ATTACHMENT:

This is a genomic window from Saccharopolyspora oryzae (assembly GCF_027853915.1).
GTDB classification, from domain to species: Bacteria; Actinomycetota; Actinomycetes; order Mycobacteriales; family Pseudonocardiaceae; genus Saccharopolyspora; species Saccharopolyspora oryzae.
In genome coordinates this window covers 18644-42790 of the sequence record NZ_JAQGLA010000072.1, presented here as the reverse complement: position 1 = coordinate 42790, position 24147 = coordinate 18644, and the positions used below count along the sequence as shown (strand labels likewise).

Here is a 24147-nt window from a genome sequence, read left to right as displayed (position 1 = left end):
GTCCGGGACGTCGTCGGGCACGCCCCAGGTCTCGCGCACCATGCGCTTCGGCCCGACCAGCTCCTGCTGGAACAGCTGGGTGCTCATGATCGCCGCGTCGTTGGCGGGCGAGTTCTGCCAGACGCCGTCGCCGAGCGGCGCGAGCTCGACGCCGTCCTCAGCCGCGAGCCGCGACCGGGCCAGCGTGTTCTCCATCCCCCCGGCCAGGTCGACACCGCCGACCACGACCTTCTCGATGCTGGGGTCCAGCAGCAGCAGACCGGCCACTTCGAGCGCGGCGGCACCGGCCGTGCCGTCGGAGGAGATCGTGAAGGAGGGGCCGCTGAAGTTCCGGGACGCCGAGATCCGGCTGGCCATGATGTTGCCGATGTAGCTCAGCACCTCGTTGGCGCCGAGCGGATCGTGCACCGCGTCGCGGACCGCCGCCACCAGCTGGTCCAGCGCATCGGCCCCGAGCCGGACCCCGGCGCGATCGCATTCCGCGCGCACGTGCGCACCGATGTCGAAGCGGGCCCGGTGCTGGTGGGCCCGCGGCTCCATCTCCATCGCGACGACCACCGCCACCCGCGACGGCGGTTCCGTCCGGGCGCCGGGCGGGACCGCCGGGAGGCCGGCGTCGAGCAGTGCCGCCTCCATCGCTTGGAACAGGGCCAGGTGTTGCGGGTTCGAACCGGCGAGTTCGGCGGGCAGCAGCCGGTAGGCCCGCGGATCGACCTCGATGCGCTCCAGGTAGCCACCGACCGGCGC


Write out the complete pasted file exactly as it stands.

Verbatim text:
This is a genomic window from Saccharopolyspora oryzae (assembly GCF_027853915.1).
GTDB classification, from domain to species: Bacteria; Actinomycetota; Actinomycetes; order Mycobacteriales; family Pseudonocardiaceae; genus Saccharopolyspora; species Saccharopolyspora oryzae.
In genome coordinates this window covers 18644-42790 of the sequence record NZ_JAQGLA010000072.1, presented here as the reverse complement: position 1 = coordinate 42790, position 24147 = coordinate 18644, and the positions used below count along the sequence as shown (strand labels likewise).

Here is a 24147-nt window from a genome sequence, read left to right as displayed (position 1 = left end):
GTCCGGGACGTCGTCGGGCACGCCCCAGGTCTCGCGCACCATGCGCTTCGGCCCGACCAGCTCCTGCTGGAACAGCTGGGTGCTCATGATCGCCGCGTCGTTGGCGGGCGAGTTCTGCCAGACGCCGTCGCCGAGCGGCGCGAGCTCGACGCCGTCCTCAGCCGCGAGCCGCGACCGGGCCAGCGTGTTCTCCATCCCCCCGGCCAGGTCGACACCGCCGACCACGACCTTCTCGATGCTGGGGTCCAGCAGCAGCAGACCGGCCACTTCGAGCGCGGCGGCACCGGCCGTGCCGTCGGAGGAGATCGTGAAGGAGGGGCCGCTGAAGTTCCGGGACGCCGAGATCCGGCTGGCCATGATGTTGCCGATGTAGCTCAGCACCTCGTTGGCGCCGAGCGGATCGTGCACCGCGTCGCGGACCGCCGCCACCAGCTGGTCCAGCGCATCGGCCCCGAGCCGGACCCCGGCGCGATCGCATTCCGCGCGCACGTGCGCACCGATGTCGAAGCGGGCCCGGTGCTGGTGGGCCCGCGGCTCCATCTCCATCGCGACGACCACCGCCACCCGCGACGGCGGTTCCGTCCGGGCGCCGGGCGGGACCGCCGGGAGGCCGGCGTCGAGCAGTGCCGCCTCCATCGCTTGGAACAGGGCCAGGTGTTGCGGGTTCGAACCGGCGAGTTCGGCGGGCAGCAGCCGGTAGGCCCGCGGATCGACCTCGATGCGCTCCAGGTAGCCACCGACCGGCGC